PVC stands for polyvinyl chloride, which is a chlorine and ethylene compound used to make an odorless, solid plastic. PVC is a versatile plastic that can be used to make hundreds of products. In its rigid form, it is found in pipes, siding and windows.
Vinyl Chloride Monomer (VCM) Production. Vinyl Chloride Monomer (VCM) is the key material from which PVC is made. VCM is a gas with a molecular weight of 62.5 and boiling point of -13.9°C, and hence has a high vapour pressure at ambient temperature.
PVC polymer is a fine white powder, or resin, known as vinyl resin. This resin is treated with various additives and modifiers to make the two main types of vinyl. PVC : Rigid or Flexible--Most Versatile! PVC may be manufactured to be either rigid or flexible. Rigid PVC is used to make construction materials such as home siding and pipes.
Vinyl Chloride Monomer (VCM) is a colorless, flammable gas at room temperature. At concentrations of about 3.6 percent VCM in air, VCM can be an explosion hazard.
Vinyl chloride or chloroethene, the monomer of which PVC is made, is a simple molecule: just a pair of double-bonded carbons, one attached to two hydrogen atoms, the other to a hydrogen and a chlorine. This toxic, carcinogenic and highly flammable liquid has little value in its own right.
Polyvinyl chloride (also called vinyl or simply PVC) is a versatile thermoplastic material that is used in the production of hundreds of products that consumers encounter in everyday life and many more that are encountered less frequently but are nevertheless very important in construction, electronics, healthcare, and other applications.
Polyvinyl chloride is produced in an addition polymerisation reaction using the chloroethene (vinyl chloride) monomer. This polymerisation reaction proceeds by a free-radical mechanism. Polyvinyl chloride is a white, rigid, quite brittle, solid.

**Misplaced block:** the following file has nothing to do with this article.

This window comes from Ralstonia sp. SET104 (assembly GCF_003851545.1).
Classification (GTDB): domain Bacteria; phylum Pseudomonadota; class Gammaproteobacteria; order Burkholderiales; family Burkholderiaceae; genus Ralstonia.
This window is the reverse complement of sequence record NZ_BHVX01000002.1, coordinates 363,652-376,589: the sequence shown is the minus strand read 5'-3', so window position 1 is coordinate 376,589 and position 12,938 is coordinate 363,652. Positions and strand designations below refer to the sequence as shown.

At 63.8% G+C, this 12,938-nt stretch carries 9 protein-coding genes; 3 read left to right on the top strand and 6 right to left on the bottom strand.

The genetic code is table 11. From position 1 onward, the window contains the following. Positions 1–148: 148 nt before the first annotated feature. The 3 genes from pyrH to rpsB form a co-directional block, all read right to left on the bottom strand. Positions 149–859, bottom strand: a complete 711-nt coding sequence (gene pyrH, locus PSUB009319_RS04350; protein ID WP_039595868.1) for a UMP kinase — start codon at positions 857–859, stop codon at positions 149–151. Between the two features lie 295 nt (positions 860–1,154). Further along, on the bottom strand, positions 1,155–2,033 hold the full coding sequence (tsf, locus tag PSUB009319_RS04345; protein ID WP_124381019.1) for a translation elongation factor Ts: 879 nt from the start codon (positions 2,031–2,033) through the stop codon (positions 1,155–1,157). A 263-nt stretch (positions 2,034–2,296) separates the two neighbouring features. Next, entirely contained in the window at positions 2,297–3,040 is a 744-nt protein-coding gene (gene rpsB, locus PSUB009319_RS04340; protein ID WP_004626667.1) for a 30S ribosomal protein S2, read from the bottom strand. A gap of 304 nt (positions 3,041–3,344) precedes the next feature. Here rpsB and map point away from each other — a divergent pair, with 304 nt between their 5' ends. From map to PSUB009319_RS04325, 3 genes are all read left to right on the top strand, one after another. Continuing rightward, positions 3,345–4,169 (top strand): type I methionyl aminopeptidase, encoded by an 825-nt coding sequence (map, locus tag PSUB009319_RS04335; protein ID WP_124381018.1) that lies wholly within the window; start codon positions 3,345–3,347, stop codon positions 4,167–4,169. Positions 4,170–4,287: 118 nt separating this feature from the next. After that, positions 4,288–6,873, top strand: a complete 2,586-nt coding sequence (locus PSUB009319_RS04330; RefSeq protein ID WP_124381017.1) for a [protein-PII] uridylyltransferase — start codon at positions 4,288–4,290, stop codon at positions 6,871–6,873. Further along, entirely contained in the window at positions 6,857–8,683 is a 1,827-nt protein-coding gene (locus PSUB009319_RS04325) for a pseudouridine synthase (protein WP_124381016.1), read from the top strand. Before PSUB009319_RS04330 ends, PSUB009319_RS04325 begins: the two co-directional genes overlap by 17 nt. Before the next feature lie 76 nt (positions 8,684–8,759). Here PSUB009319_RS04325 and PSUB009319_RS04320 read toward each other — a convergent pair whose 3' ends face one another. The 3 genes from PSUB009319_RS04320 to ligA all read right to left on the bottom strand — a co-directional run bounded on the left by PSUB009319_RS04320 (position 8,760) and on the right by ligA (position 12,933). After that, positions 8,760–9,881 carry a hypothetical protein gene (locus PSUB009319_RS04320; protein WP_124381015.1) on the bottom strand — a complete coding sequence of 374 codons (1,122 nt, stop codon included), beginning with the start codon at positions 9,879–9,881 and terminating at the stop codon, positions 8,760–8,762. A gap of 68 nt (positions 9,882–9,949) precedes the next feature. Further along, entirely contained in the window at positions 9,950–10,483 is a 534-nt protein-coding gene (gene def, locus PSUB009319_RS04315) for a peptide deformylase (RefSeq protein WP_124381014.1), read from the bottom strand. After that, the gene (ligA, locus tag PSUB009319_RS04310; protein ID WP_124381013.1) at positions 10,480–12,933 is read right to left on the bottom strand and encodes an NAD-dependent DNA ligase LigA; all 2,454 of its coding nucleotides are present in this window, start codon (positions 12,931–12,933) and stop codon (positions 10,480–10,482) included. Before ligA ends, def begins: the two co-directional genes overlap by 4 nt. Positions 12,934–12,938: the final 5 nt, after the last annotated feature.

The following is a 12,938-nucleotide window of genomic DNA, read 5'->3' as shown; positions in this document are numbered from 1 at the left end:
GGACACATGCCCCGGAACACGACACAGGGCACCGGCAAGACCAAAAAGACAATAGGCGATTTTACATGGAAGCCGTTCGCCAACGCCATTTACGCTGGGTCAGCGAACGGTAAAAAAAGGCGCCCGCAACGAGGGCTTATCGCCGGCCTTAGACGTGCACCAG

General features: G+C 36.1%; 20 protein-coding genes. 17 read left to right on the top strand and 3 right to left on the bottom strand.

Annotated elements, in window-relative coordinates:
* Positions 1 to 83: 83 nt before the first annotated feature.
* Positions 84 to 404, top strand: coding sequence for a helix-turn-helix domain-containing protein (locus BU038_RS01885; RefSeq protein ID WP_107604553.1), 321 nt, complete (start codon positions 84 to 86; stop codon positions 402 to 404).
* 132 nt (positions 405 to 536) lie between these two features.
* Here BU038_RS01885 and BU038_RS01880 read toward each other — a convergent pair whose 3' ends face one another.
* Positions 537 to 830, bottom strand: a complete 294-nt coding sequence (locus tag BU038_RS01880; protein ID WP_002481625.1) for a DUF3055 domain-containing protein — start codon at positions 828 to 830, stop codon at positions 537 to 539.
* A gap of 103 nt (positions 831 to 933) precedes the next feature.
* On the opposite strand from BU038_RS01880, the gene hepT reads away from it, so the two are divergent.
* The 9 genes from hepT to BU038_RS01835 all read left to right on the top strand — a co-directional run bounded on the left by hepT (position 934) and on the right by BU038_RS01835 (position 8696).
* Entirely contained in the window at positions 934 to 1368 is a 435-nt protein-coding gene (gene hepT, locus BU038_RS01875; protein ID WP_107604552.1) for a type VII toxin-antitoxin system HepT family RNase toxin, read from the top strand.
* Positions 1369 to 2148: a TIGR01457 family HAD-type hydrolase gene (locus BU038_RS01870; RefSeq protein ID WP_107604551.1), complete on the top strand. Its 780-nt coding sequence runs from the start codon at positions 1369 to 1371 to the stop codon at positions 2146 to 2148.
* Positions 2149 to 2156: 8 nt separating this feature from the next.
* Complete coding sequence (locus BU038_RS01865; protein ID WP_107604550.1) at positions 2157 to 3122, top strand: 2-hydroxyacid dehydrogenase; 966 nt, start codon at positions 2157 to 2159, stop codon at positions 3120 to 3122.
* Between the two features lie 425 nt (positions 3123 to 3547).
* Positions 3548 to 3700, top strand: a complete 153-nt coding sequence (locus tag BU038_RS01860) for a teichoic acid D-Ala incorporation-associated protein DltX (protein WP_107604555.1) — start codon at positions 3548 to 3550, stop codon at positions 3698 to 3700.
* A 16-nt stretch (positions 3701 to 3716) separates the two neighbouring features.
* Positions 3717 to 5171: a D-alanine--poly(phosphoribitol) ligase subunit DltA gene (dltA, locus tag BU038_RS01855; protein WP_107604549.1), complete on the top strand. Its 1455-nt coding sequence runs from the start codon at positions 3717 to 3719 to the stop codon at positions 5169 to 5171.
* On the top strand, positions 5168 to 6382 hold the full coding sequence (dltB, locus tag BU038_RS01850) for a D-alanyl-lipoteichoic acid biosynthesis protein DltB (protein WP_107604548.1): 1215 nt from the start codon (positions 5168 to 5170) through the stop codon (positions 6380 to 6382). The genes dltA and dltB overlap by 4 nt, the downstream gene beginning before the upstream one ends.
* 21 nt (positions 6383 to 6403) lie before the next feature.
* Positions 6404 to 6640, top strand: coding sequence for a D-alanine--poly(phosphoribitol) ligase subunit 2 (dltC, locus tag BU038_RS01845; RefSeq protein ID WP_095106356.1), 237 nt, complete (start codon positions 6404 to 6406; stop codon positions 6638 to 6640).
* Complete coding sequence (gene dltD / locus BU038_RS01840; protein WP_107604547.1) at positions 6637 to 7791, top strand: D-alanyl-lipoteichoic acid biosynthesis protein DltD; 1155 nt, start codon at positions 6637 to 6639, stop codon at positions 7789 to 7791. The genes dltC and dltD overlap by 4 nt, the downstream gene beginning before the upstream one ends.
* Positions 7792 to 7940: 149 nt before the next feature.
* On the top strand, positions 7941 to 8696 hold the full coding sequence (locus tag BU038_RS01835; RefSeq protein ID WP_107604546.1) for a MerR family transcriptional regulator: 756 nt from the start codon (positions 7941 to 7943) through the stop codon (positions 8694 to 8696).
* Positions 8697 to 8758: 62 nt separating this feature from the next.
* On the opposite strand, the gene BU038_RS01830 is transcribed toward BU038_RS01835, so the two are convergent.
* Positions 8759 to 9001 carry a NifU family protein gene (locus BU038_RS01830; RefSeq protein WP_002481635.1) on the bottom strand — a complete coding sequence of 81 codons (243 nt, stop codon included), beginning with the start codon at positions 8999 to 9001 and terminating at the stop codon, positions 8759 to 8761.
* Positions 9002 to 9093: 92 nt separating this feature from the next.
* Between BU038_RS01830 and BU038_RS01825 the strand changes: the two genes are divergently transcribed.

Economical, versatile polyvinyl chloride (PVC, or vinyl) is used in a variety of applications in the building and construction, health care, electronics, automobile and other sectors, in products ranging from piping and siding, blood bags and tubing, to wire and cable insulation, windshield system components and more.
PVC is synthesized from vinyl chloride, C 2 H 3 Cl. The structures of the molecules are shown below. (b) The boiling point of liquid propene (226 K) is lower than the boiling point of liquid vinyl chloride (260 K). Account for this difference in terms of the types and strengths of intermolecular forces present in each liquid.
Calculations show that, in particular, the decomposition of the PVC monomer to yield HCl + C + CH 4 + H 2 is accompanied by significant (80 kJ/mol) heat release.
Polyvinyl Chloride (PVC) Home > Polymers > Polyvinyl Chloride (PVC) A major thermoplastic material with a very wide variety of applications, the essential materials for polyvinyl chloride are derived from oil and salt.
The starting material for many two-carbon compounds (including PVC) Crude oil, petroleum, or natural gas are used to obtain ethylene industrially. During a process called 'cracking', petroleum is passed through high heat and pressure, as a result of which the petroleum is broken down into ethylene, butadiene, propylene, and other by-products.
Vinyl is also used in gramophone records, and that is why we use the term vinyl records to refer to them. PVC can be used for tons of other applications from industrial ware and widely used in the healthcare sector, to car spare parts, toys factory, food packaging, raingear, etc.